Each time I think back to the moments of my son’s birth, these lines of poetry (which I studied in high school) come to mind:
My father groaned! my mother wept.Into the dangerous world I leapt
(The real poem, “Infant Sorrow,” by William Blake, transposes the mother and father, but I remember the mother as the one weeping.)
See how I wept? I tried to hold them back, but as soon as little Sam exited the premises, the tears gushed.
I had what could be considered an “easy” labor and delivery, with an epidural that worked like ecstasy. But towards the end, I felt the tears on tap.
When he arrived “helpless, naked, piping loud,” these signs of life undid me. Finally, it was over. He was alive, he was healthy, and I could relax. Later, when I lay back watching my family gush over the baby, my eyes watered again. I felt a sense of love and pride thinking, “We made that!”
Was there any better feeling in the world?
Those early tears were for relief and joy, but as two weeks have worn on, other tears—of frustration, bewilderment, and sometimes resentment (when I’m running on vapors of sleep)—have followed. After a few days, I wasn’t sure I could do it anymore. (You should never trust your instincts when running on three nonconsecutive hours of sleep or less.)
In the first days, visitors and callers broke up the monotony, distracted from the sense of helplessness I otherwise felt when alone with baby Sam for several hours. A friend emailed to say she made it through the first two weeks just fine, but when the commotion died down, postpartum depression set in. The D-word. A word I was once well acquainted with. But I’m not D these days, unless D stands for (sleep) deprived.
My tears (which are becoming less and less), and the periodic panic that “I’ll never find time to write or finish my book or blog again” are just par for this course, especially for a new mother who took almost thirty years to decide on this course.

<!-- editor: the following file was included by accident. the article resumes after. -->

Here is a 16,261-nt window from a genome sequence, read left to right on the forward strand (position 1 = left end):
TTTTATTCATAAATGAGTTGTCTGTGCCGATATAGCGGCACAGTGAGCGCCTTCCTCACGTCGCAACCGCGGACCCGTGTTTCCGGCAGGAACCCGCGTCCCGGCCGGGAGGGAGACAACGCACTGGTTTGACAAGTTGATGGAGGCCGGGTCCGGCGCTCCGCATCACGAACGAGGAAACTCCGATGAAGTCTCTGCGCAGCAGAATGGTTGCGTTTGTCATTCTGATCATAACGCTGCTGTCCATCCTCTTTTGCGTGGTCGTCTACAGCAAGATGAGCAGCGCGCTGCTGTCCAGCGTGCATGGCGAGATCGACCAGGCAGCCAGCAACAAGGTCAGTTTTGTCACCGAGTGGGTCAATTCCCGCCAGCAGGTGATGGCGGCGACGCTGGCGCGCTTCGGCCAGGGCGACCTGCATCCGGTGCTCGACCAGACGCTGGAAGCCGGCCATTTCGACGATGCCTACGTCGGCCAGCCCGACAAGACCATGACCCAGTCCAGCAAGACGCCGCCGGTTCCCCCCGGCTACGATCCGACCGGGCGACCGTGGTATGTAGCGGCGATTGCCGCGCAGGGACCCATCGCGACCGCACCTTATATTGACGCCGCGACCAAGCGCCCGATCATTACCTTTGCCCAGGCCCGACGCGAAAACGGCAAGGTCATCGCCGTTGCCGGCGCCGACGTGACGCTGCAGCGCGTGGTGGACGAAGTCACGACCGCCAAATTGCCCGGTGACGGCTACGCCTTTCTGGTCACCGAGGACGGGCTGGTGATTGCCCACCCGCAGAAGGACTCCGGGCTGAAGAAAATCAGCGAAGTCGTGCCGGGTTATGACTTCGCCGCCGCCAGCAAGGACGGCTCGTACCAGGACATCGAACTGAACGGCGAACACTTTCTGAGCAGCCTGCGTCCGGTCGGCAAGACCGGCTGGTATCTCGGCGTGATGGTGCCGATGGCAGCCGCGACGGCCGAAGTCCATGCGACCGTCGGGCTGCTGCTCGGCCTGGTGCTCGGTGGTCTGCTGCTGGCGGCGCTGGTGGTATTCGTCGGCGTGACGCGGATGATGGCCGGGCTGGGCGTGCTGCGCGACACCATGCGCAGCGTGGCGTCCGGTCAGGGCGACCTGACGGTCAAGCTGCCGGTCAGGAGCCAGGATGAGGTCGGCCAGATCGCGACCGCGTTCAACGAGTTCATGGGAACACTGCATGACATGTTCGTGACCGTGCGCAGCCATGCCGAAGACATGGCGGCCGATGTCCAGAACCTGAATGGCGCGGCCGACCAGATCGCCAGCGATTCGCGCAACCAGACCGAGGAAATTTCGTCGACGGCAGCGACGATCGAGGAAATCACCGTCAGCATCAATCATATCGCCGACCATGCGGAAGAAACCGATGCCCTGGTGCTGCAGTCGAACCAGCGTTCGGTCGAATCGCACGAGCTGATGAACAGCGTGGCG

Amidst all the crying, feeding, sleep deprivation, and diaper changing, there are moments of every day I find myself just gazing at this new baby—our little miracle. It helps to look down at my son, even during one of the eight to twelve daily breastfeeding sessions (this alone is a full-time job!), and remember that the creative power of God that brought this precious, heart-stealing baby into being, is the same power that animates me, both physically and mentally. It is the same power that animates these other dreams I have–the dreams of writing and publishing that sprouted long before my dream of a baby. I must trust God that he will teach me how to live this new life. He will bring peace out of this (sometimes) chaos. One day, he will help me marry these two wonderful parts of my life. And one day I will again sleep through the night. Until I do, I won’t worry too much about the tears of new motherhood.
Congratulations, Linsey! 😀
Congratssss Linsey!! I’ve been thinking off you and about your delivery! Sam is sooooooooooo cute… I can definitely understand this phase is not very easy and this too shall pass!!!
Thanks for the kind words! I’m sure you know all about these tough, early days of motherhood!
So beautiful, Lindsey! Congrats! What an amazing time of your life…all the ups and downs. ..a really beautiful sequel to the first part of your story. Can’t wait to read about it all (when you get back to writing!)
Thanks so much Kate! It is an amazing time, if exhausting! Most interesting to the storyline (of my life) is that I have no idea what’s going to happen next. I really can’t conceptualize what the “new normal” will look like, once we get settled into a routine. God is so good at stretching us where we need it. I’m not good at flexibility, but Sam will surely push me to develop that trait! I really hope I can fit writing back into the routine soon!
He is perfection. Congratulations!
Thanks! You’re too kind! We think he’s pretty great…when he’s not sreaming his head off!
Congratulations, Mom! So happy to hear you and Sam are doing well and the delivery was “easy.” It does get better as far as sleep deprivation ending. He’ll be a source of joy for you and your husband for years and years….. If not a subject for your writing! Cinda
Thanks Cinda, for the congrats and the reminder that these tough days will pass. I need to remember that. And I’m positive he will be both a source of joy and a subject for my writing. Although I don’t want this to turn into a “mommy blog” per se, he will definitely be one of my subjects…when I can steal a few minutes away to actually write. Sigh. So far, responding to these comments has been a major feat. All part of the new journey!